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The Cache – James Brogden

About the Author

An Extract from ‘Sepulturum’

A Black Library Imprint

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The Cache

by James Brogden

Lyse Urretzi was on the verge of opening up a cluster of unexplored chambers in the Spike’s mid-reaches – almost half a mile below the inhabited levels where her clan and their neighbours lived – when the crawlers attacked.

Obviously nowhere below the hab-halls was entirely safe, but even so, for crawlers to venture so far up from the lower reaches was unusual. Who knew what had drawn them? Hunger? Well, every living creature in the Spike was starving to some degree. Something bigger and fouler than themselves moving into their territory? Lyse didn’t like to think about that. All she knew was that one moment she was doing her job – squeezing her scrawny body down through the wreckage that blocked this particular shaft and bolting a vertical zip line to the wall as she went – and the next, a grille to her left was smashed open by something pale that chittered as its claws flailed and snatched.

If she had been wearing clothes she would surely have been snagged and dragged to her death. As it was, garments only hindered the work of a pit-rat like herself, who often had to squeeze through the most claustrophobic of spaces, and so apart from a utility harness, boots and gloves, her biolux tattoos and a generous amount of engine grease covering everything else, there was nothing for the crawler to snag. Even as she yelped, its grip slipped on her slickened flesh.

She fell, and the lightless gape of the shaft swallowed her instead.

A dozen deaths flashed through her mind. Brains splattered on riveted hull plating. Torso impaled on some jagged barb, guts unspooling. Garrotted by tangled wiring. Broken but alive, helpless at the mercy of the crawler’s kin. She dashed the images away and fumbled for the emergency glob-gun.

Then she hit something hard enough to knock the wind out of her. A sloping surface, so that even as she was groping for a handhold the protective grease betrayed her, and she fell and bounced off something else, her skull cracking against the metal hard enough to make bright spots flare. By then she’d got the glob-gun free and fired upward blindly, praying to Saint Geller for salvation. He must have been listening because in the darkness above, the glob hit something and stuck. The strand of goo that attached it to her harness stretched under her weight like jellied sinew. Her invisible anchor point shifted with a grinding squeal of metal, but held, and she bounced and spun like a crude toy, ricocheting from one wall of the shaft to the other. Eventually, her mad penduluming calmed to a slow spin. Her eyes clenched tight as she whispered, ‘Thank you, thank you, oh thank you.’

The blue biolux glow of her tattoos showed the walls of the shaft around her: riveted plating, pipes and conduits, torn wiring. Close by was the narrow oblong of a half-open doorway, and blackness beyond. She looked up. Blackness above, too. Calling for help – or even just to let her crew know that she was alive – was out of the question, since it would only draw more crawlers. As for climbing up without the zip line? Impossible. She looked at the doorway again. There could be anything in that chamber – a hundred ways to die. On the other hand, it could be exactly the kind of thing that she was down here to look for in the first place: fragments of tech from long ago, when the Spike had been something else entirely. Such things were ancient and unfathomable to her, but Brother Putorius could sacrifice them to keep the Geller generators alive for another day. Her clan’s ancient duty. Her duty, as the daughter of Sutomore Urretzi, clanfather. Also, her only chance of finding her way back to the hab-halls was to hope that there were stairs or another shaft, something that she could climb.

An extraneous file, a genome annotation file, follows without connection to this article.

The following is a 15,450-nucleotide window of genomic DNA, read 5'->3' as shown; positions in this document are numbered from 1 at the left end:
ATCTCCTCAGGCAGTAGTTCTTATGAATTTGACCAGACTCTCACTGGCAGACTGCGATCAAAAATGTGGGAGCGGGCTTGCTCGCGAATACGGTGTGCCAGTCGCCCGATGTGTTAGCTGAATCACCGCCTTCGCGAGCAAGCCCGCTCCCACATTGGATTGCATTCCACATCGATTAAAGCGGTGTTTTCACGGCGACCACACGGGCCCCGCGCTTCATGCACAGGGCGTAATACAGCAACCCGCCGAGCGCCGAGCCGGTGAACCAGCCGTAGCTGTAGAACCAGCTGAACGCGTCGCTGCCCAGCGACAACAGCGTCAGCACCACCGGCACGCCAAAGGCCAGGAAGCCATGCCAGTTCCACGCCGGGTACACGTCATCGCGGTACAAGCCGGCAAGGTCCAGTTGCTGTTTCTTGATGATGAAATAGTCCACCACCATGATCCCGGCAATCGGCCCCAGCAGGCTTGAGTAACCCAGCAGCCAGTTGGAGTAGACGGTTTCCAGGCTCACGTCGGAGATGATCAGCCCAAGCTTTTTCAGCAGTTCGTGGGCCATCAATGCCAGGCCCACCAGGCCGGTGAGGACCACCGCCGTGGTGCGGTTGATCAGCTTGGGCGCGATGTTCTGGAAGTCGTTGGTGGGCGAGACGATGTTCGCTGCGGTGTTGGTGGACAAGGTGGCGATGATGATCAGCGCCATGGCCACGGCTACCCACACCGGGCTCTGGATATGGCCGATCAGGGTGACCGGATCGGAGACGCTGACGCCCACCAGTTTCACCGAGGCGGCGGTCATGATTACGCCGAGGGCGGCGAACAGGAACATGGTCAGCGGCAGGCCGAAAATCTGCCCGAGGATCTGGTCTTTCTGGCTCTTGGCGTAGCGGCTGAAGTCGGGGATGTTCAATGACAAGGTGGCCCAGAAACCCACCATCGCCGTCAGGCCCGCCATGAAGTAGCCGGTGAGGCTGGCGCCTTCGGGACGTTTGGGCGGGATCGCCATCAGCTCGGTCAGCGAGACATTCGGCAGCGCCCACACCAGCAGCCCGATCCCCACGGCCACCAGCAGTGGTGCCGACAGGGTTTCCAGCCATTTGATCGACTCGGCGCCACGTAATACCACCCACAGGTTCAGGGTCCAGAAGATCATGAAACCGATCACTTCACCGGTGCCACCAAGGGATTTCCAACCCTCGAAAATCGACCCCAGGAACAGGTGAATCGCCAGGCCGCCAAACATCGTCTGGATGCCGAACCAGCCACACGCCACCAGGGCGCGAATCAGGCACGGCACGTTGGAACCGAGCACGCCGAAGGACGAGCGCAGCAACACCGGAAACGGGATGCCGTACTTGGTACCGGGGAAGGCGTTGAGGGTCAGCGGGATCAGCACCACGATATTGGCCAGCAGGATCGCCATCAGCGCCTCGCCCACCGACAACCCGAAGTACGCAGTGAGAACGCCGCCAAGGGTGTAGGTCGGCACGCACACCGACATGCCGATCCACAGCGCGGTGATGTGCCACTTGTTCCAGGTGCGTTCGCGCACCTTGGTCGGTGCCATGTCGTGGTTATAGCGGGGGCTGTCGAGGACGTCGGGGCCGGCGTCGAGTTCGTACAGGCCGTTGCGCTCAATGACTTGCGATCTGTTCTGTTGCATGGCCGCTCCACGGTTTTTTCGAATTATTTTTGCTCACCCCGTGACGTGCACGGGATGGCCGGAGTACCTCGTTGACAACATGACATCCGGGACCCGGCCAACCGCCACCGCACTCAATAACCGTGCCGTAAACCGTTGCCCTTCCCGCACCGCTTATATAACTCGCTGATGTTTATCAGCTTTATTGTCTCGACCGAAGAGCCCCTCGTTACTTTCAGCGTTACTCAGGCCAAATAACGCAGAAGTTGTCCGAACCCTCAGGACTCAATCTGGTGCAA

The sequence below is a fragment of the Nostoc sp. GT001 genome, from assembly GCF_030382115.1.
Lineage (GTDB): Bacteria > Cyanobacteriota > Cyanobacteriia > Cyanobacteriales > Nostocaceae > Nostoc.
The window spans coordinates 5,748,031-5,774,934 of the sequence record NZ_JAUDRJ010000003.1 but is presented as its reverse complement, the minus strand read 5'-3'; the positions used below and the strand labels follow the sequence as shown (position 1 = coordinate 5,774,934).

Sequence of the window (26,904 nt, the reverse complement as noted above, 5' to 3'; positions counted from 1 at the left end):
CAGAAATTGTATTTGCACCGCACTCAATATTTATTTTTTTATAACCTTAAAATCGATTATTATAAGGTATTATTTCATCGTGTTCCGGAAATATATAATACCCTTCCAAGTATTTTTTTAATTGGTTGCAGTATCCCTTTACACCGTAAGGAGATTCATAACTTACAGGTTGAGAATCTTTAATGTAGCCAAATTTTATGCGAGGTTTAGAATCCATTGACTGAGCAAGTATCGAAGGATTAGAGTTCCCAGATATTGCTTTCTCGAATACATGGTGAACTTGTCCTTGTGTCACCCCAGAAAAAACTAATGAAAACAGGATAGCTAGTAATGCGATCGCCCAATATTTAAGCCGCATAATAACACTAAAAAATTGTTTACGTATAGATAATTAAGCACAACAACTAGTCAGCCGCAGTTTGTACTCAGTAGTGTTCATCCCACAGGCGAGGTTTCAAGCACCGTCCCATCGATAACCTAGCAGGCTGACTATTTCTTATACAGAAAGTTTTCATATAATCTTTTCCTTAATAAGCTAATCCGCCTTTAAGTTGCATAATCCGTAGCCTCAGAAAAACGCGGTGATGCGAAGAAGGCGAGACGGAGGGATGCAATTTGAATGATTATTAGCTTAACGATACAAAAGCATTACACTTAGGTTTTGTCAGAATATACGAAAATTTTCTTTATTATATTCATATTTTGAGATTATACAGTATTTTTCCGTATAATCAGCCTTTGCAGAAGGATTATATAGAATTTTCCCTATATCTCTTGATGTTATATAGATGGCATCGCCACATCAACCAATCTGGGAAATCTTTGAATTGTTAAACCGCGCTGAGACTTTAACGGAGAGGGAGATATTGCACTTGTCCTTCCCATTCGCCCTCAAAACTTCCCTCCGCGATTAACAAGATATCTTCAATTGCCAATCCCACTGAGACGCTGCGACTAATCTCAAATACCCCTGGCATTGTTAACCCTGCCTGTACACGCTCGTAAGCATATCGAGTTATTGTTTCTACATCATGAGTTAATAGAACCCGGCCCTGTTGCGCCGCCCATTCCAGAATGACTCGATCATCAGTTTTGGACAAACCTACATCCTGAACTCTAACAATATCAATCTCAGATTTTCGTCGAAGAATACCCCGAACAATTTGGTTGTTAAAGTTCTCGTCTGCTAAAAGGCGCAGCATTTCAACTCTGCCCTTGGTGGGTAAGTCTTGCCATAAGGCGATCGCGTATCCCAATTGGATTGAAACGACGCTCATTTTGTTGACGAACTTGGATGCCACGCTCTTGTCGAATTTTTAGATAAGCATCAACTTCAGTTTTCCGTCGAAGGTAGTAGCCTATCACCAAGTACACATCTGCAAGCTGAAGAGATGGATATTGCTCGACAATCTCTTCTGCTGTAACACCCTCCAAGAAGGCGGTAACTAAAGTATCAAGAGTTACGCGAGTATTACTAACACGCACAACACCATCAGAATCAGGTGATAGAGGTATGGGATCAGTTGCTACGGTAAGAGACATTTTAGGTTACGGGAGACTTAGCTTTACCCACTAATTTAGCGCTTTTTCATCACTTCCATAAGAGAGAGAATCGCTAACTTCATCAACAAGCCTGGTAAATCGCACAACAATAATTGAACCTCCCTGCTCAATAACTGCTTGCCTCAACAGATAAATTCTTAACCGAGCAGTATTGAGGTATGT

Lyse swung herself over to the doorway, caught the jamb and spun herself around to sit on the threshold with her legs dangling over the abyss as she detached the glob strand. Then she took a deep breath, offered up a prayer of thanks to Saint Geller and went inside.

There was a drop to the floor on the other side, of course, but it wasn’t as far as some. She landed, crouched and still, and listened. No echoes of crawlers, just a distant drip and trickle. She was in a cavernous space of huge, angular shadows, the darkness overhead criss-crossed by the dim columns of ducts fallen and jammed at all angles from one side to the other. It was cold, with condensation sheeting the walls. Any water was a precious commodity, and she tasted some of it from a fingertip. It was sulphurous but didn’t burn her tongue, so was probably no more toxic than anywhere else. She swept more from the wall with her palms and licked them.

In such vastness the meagre light emitted by her tattoos was useless for anything more than illuminating her immediate surroundings as she picked her way through a junkyard of wreckage, wincing at every scrape and clatter that she made. Occasionally she passed an opening to left or right, but nothing that smelled like it might lead upwards. And all the while her senses strained for any sign of tech – the fire-spark flicker or whispered hum of powercells doggedly clinging to life despite the utter dereliction of the devices that they had once served, dying alone in darkness and futility. It was a mercy, her work, salvaging these expiring gasps of the machine-spirit and putting them to one final use, to keep the clans safe. It was holy.

What she found deep in that chamber was the exact opposite.

Towards the far end, the wall was shrouded in tall drapes of heavy fabric, in

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